DETROIT – Detroit's traditional Big Three automakers Wednesday reported surprising increases in January U.S. vehicle sales, breaking losing streaks that began in the fall of last year as their aggressive discounting lost steam.
Both General Motors Corp. (GM) and Ford Motor Co. (F) cautioned that their outsized monthly gains came from a one-off surge in fleet sales, while their retail sales declined in the traditionally slow month.
Sales to rental-car companies and other large-scale purchasers such as government agencies are generally less profitable than sales to individual buyers.
Even so, the stronger sales tallies were welcome relief for both GM and Ford, which are struggling to turn around their unprofitable North American vehicle operations.
The two largest U.S. automakers, hit by issues ranging from changing consumer tastes to rising costs for raw materials, have announced plant closings and layoffs.
GM, which last week reported a quarterly loss of $4.8 billion, said U.S. sales rose 6 percent in January, powered by a 30 percent jump in fleet sales.
"I would describe the month as pretty good, solid ... and where we expected it to be," said Paul Ballew, GM's executive director of market and industry analysis.
Ford's sales rose 2.7 percent, while sales for the Chrysler side of DaimlerChrysler AG were up 5 percent in January.
Japanese rivals Toyota Motor Corp. (TM) and Honda Motor Co. Ltd. meanwhile, posted double-digit sales gains, and both said their January sales were best-ever for the month.
Nissan Motor Co. Ltd., however, saw U.S. sales dip 1 percent, its fourth straight month of decline.
GM said its retail sales were down 7 percent. Ballew said GM was targeting a 10-percent decline in sales to rental companies over the course of 2006, calling the January tally of 85,000 rental sales "a one-month aberration."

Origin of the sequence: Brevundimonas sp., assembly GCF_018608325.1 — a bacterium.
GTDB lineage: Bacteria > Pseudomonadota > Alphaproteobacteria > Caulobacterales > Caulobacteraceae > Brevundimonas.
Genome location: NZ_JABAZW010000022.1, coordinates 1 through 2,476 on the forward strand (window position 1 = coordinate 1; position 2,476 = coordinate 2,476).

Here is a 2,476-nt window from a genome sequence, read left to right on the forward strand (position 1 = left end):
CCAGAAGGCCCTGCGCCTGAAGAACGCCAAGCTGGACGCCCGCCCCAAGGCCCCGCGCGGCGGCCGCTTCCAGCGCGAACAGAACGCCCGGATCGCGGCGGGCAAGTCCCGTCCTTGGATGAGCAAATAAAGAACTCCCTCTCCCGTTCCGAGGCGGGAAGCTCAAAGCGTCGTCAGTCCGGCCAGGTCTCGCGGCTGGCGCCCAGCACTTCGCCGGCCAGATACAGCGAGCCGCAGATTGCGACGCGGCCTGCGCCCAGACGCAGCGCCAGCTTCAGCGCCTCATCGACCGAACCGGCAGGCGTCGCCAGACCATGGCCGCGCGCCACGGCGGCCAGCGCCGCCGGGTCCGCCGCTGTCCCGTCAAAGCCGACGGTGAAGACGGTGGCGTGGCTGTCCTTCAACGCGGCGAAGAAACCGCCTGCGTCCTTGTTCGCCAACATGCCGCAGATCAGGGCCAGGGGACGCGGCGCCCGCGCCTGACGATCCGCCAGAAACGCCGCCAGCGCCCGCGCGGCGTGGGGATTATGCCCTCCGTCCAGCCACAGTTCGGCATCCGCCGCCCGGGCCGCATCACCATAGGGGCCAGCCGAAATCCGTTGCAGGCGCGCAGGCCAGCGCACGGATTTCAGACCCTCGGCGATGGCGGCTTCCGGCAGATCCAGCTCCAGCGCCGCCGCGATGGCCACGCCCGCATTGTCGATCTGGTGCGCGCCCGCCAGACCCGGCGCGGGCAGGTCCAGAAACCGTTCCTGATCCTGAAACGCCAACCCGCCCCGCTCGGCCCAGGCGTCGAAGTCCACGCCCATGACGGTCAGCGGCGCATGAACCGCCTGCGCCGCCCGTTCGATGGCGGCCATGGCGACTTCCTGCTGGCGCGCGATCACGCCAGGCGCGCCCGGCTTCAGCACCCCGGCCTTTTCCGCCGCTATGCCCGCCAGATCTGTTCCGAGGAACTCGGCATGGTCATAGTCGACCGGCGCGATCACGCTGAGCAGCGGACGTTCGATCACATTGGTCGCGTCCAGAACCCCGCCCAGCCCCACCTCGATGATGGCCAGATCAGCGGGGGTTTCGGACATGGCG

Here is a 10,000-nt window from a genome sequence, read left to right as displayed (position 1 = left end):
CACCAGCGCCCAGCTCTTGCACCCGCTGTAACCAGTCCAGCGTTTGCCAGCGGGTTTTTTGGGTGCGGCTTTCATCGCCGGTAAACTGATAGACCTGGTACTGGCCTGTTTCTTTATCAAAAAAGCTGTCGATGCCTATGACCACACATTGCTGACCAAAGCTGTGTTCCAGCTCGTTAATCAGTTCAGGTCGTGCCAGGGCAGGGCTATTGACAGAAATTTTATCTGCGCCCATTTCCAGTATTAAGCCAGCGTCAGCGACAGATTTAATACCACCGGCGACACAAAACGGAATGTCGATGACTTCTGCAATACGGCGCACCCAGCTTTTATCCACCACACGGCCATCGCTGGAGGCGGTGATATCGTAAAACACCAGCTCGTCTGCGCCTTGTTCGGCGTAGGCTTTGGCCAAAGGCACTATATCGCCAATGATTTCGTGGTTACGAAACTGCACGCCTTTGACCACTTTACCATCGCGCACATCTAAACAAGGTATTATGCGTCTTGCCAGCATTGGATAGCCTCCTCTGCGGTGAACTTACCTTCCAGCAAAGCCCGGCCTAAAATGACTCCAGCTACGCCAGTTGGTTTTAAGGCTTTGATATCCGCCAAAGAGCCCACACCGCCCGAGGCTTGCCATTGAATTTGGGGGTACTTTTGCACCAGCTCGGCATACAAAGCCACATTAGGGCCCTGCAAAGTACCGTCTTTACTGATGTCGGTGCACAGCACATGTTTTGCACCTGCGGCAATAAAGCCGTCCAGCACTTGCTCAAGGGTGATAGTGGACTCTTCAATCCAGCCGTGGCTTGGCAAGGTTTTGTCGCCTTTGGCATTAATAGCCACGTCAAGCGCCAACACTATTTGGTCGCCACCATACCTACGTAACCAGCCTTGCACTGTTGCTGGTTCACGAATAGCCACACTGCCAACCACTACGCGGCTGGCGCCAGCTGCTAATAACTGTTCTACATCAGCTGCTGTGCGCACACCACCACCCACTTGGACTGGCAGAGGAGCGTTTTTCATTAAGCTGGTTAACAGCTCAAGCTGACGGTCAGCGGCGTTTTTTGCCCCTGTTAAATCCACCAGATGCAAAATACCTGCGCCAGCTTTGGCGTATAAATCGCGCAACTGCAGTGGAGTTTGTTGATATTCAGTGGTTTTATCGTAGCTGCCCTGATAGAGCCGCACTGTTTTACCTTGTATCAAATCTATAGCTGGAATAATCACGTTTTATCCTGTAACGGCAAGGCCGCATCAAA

One important pocket of strength for GM in January was its new Tahoe SUV, which saw a 53-percent sales increase. GM is banking on a series of redesigned SUVs and pickup trucks, many of which have yet to be launched, to stem its sales slide.
Crosstown rival Ford said fleet sales rose 21 percent.
The sales results for the new mid-size sedans translated to an annual sales rate of 220,000 units, well above Ford's original estimate of 190,000, the company's chief sales analyst George Pipas said.
"I think these cars have yet to reach their full potential even at (that) level," Pipas said.
Overall, Ford's car sales increased 18 percent.
In keeping with a continuing trend, sales of Ford's large Expedition SUV declined 30 percent, while its mid-size Explorer was down nearly 23 percent.
Both GM and Ford have relied on mid- and full-sized SUVs as profit engines since the late 1990s. But those vehicles, especially from the aging lineups offered by GM and Ford, have become less attractive as gas prices hover near record highs.
U.S. automakers track economic indicators, including job creation and income growth closely in forecasting sales and production. Their results are watched in turn as an indicator of current economic performance.
The sales declines for the traditional Big Three corresponded roughly to the slower growth in the fourth-quarter posted by the U.S. economy. Gross domestic product slowed to just 1.1 percent annual growth in the fourth quarter, little more than a third of the third quarters 4.1 percent growth.